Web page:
There are a lot of people who write about Google having a “brand bias” when Google couldn’t care less if something is a brand, or a person’s name, or a place name. It’s not just a brand bias, but it’s a bias for all different kinds of entities. If people say it’s a brand bias, then other people might only think of it applying to just brands. What I’m saying is that you limit yourself by only thinking of brands, and you are missing opportunities. It’s not just a brand mention, or a brand bias, it’s an entity mention and an entity bias.

  13. Firstly; great post!

    There is so much I would like to comment on; alas my knowledge is far less than yours and so will add something.

    In the UK there is one travel website that links all their websites together with full follow links. They have 7 sites and so have split travel into these 7 niches of travel.

    They also have another website for “extras” which is linked too from the same 6 pages on each of the above websites. This site is a one page wonder and links to websites owned by others using their affiliate number and back to the 7 niche websites.

    They rank at the top for most related travel terms in the UK. They have a massive network of links; though it appears not from farms pointing to them.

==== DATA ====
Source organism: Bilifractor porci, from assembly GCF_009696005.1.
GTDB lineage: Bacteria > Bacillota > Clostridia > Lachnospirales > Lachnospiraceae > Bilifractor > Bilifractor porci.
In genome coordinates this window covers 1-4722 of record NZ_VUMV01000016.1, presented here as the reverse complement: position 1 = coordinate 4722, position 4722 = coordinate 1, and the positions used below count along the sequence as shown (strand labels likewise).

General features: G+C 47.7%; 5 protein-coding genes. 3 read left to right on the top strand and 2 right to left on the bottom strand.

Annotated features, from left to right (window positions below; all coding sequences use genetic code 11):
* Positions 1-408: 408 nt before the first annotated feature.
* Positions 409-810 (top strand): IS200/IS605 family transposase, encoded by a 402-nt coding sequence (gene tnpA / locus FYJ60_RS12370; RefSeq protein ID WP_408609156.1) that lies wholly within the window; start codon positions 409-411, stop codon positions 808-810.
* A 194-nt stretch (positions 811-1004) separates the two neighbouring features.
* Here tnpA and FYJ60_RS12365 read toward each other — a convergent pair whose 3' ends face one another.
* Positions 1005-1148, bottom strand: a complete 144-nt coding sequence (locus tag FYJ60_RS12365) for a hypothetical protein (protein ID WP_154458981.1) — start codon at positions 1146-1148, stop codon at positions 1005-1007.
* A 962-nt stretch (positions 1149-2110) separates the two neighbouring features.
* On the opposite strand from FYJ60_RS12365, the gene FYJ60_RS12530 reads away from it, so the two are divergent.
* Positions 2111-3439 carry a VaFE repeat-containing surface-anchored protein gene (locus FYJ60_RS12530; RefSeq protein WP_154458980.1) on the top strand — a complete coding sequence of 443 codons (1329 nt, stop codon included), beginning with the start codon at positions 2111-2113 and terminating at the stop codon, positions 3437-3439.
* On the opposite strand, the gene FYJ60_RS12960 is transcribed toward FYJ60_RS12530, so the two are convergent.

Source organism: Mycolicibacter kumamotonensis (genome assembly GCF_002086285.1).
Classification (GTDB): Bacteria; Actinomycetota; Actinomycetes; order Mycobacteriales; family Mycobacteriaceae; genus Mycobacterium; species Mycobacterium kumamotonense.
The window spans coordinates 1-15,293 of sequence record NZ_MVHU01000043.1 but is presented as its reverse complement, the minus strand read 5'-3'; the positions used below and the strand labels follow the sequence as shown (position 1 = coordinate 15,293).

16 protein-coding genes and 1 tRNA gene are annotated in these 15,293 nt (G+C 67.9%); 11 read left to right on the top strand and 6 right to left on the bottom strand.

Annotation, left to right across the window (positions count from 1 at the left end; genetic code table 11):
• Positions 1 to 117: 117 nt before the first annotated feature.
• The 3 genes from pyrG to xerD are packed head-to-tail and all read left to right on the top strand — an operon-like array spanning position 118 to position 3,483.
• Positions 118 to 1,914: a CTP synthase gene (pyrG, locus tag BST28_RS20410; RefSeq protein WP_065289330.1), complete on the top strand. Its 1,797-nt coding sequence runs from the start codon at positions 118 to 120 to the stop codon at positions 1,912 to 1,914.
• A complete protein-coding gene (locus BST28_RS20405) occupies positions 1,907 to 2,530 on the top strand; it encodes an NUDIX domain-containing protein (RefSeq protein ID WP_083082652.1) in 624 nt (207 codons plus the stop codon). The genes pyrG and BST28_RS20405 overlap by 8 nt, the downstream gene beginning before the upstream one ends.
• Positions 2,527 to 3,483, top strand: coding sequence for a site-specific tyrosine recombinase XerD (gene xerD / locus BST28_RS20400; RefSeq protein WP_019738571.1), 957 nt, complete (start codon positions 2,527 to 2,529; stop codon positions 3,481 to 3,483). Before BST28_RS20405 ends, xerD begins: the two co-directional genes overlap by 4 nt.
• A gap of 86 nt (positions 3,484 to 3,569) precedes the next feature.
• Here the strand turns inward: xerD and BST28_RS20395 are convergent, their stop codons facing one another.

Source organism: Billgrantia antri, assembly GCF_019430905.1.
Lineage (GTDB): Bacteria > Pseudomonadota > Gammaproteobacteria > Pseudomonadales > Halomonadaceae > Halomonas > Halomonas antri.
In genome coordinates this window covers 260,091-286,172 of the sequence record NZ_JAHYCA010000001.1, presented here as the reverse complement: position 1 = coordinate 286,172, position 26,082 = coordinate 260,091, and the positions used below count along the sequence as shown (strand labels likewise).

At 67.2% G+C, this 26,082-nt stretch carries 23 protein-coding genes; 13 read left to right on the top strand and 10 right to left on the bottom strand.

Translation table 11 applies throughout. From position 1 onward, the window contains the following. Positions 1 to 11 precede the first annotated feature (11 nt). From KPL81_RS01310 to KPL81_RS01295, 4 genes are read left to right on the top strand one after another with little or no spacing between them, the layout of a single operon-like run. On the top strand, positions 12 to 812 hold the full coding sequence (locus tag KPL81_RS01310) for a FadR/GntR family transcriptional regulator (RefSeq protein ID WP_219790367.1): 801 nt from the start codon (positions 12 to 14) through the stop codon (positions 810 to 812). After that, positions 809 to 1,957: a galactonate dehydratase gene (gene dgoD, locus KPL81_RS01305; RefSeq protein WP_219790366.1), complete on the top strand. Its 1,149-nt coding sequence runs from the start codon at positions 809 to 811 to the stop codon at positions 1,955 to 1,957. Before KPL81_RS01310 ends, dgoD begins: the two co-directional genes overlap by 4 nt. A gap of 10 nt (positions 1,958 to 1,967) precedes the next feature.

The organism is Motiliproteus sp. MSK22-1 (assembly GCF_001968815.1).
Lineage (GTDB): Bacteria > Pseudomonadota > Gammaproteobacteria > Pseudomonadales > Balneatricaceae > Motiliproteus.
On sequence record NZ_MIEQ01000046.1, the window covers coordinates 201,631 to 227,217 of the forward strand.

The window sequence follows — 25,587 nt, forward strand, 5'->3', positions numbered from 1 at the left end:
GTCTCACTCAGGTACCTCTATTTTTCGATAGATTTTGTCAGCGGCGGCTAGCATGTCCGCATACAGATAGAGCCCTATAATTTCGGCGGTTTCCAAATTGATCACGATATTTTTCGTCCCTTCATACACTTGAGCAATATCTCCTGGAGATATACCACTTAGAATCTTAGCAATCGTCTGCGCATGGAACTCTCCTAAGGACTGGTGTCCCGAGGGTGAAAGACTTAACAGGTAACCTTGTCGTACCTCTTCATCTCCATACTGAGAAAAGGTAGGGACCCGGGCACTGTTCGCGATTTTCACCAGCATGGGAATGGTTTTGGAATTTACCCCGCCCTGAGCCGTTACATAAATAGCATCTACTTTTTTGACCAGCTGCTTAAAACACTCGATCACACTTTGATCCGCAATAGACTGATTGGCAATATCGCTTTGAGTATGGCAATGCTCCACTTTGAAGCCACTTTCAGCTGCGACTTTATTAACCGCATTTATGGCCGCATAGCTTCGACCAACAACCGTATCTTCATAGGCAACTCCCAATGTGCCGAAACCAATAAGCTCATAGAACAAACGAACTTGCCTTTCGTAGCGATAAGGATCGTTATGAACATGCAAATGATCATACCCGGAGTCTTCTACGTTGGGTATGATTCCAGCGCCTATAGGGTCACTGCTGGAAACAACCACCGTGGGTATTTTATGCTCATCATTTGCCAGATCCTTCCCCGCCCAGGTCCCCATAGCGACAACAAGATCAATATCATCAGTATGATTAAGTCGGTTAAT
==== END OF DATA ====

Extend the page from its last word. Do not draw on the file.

I wonder if this patent may change this companies positions; it will be very interesting to see.

  14. I’d like you to consider backing places out of your definition of “entities”, if for no other reason than it conflicts with Google’s own Knowledge Graph definition, e.g.:
    en·ti·ty
    ˈentitē/
    noun
    noun: entity; plural noun: entities
    a thing with distinct and independent existence.
    “church and empire were fused in a single entity”
    synonyms: being, creature, individual, organism, life form; More
    existence; being.
    “entity and nonentity”
    synonyms: existence, being; More

  15. Hi Michael

    Never. Me reconsidering places being entities would be purely ridiculous. I’m not making this up – it’s a reality. Places are entities. This is one of the most important things to know right now in SEO – what entities are and how search engines treat them.